Current Account Balance Definition: Formula, Components, and Uses

What Is the Current Account Balance?

The current account balance (CAB) is part of a country's financial inflow and outflow record. It is part of the balance of payments, the statement of all transactions made between one country and another. The balance of payments (BOP) is the place where countries record their monetary transactions with the rest of the world.

Examining the current account balance of a country's BOP can provide a good idea of its economic activity. It includes activity around a country's industries, capital market, services, and the money entering the country from other governments or through remittances.

Key Takeaways

  • The current account of the balance of payments includes a country's key activity, such as capital markets and services.
  • The current account balance should theoretically be zero, which is impossible, so in reality, it will tell whether a country is in a surplus or deficit.
  • A surplus is indicative of an economy that is a net creditor to the rest of the world. A deficit reflects a government and an economy that is a net debtor to the rest of the world.
  • The four major components of a current account are goods, services, income, and current transfers.

Current Account Deficit

Understanding the Current Account Balance

Calculating a country's current account balance will show if it has a deficit or a surplus. If there is a deficit, does that mean the economy is weak? Does a surplus automatically mean that the economy is strong? Not necessarily.

It's important to look at all of the factors involved when analyzing the current account on a country's BOP. When looking at a country's current account, it's important to understand the four basic components that factor into it: goods, services, income, and current transfers.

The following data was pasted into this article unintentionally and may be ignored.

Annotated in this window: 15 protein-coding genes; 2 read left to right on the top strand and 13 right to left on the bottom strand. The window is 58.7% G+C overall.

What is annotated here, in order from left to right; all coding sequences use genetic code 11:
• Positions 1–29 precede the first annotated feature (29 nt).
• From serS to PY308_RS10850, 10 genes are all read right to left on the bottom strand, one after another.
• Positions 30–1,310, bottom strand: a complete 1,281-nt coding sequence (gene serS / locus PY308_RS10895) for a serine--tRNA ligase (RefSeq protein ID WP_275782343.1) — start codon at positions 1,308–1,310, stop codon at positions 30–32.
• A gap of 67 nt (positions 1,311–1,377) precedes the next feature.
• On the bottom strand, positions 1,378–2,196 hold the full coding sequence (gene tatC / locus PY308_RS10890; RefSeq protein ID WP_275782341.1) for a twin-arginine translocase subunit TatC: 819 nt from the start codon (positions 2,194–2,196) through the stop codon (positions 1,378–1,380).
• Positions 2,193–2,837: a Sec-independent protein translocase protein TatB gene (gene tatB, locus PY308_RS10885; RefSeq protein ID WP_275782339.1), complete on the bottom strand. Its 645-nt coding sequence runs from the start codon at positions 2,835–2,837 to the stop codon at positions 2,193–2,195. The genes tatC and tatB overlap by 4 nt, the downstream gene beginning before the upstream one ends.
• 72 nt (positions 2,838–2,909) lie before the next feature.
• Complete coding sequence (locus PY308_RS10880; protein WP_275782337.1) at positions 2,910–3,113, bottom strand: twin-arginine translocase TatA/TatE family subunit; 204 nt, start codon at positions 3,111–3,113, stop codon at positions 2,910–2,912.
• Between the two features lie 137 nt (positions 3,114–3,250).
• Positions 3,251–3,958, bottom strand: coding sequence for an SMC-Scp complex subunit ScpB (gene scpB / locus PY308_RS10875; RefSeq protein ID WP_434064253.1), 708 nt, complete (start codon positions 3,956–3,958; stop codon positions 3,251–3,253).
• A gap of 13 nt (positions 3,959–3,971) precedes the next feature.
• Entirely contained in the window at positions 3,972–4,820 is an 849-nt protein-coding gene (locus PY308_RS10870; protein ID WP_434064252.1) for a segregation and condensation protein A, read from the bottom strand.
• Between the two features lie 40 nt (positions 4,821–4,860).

Components of the Current Account Balance


These are movable and physical in nature, and for a transaction to be recorded under "goods," a change of ownership from or to a resident (of the local country) to or from a non-resident (in a foreign country) has to take place. Movable goods include general merchandise, goods used for processing other goods, and non-monetary gold. An export is marked as a credit (money coming in), and an import is noted as a debit (money going out).


These transactions result from an intangible action, such as transportation, business services, tourism, royalties, or licensing. If money is being paid for a service, it is recorded as an import (a debit). If money is received, it is recorded as an export (credit).


Income is the money going in (credit) or out (debit) of a country from salaries, portfolio investments (in the form of dividends, for example), direct investments, or any other type of investment. Together, goods, services, and income provide an economy with fuel to function. This means that items under these categories are actual resources that are transferred to and from a country for economic production.

Current Transfers

Current transfers are unilateral transfers with nothing received in return. These include workers' remittances, donations, aids and grants, official assistance, and pensions. Due to their nature, current transfers are not considered real resources that affect economic production.

The Formula for Current Account Balance

The mathematical equation that allows us to determine the current account balance tells us whether the current account is in deficit or surplus (whether it has more credit or debit). This will help understand where any discrepancies may stem and how resources may be restructured to allow for a better functioning economy.

 C A B = ( X M ) + ( N Y + N C T ) where: X = Exports of goods and services M = Imports of goods and services N Y = Net income abroad N C T = Net current transfers \begin{aligned} &CAB= (X-M)+(NY+NCT)\\ &\textbf{where:}\\ &X = \text{Exports of goods and services}\\ &M = \text{Imports of goods and services}\\ &NY = \text{Net income abroad}\\ &NCT = \text{Net current transfers} \end{aligned} CAB=(XM)+(NY+NCT)where:X=Exports of goods and servicesM=Imports of goods and servicesNY=Net income abroadNCT=Net current transfers

What Does the Current Account Balance Tell You?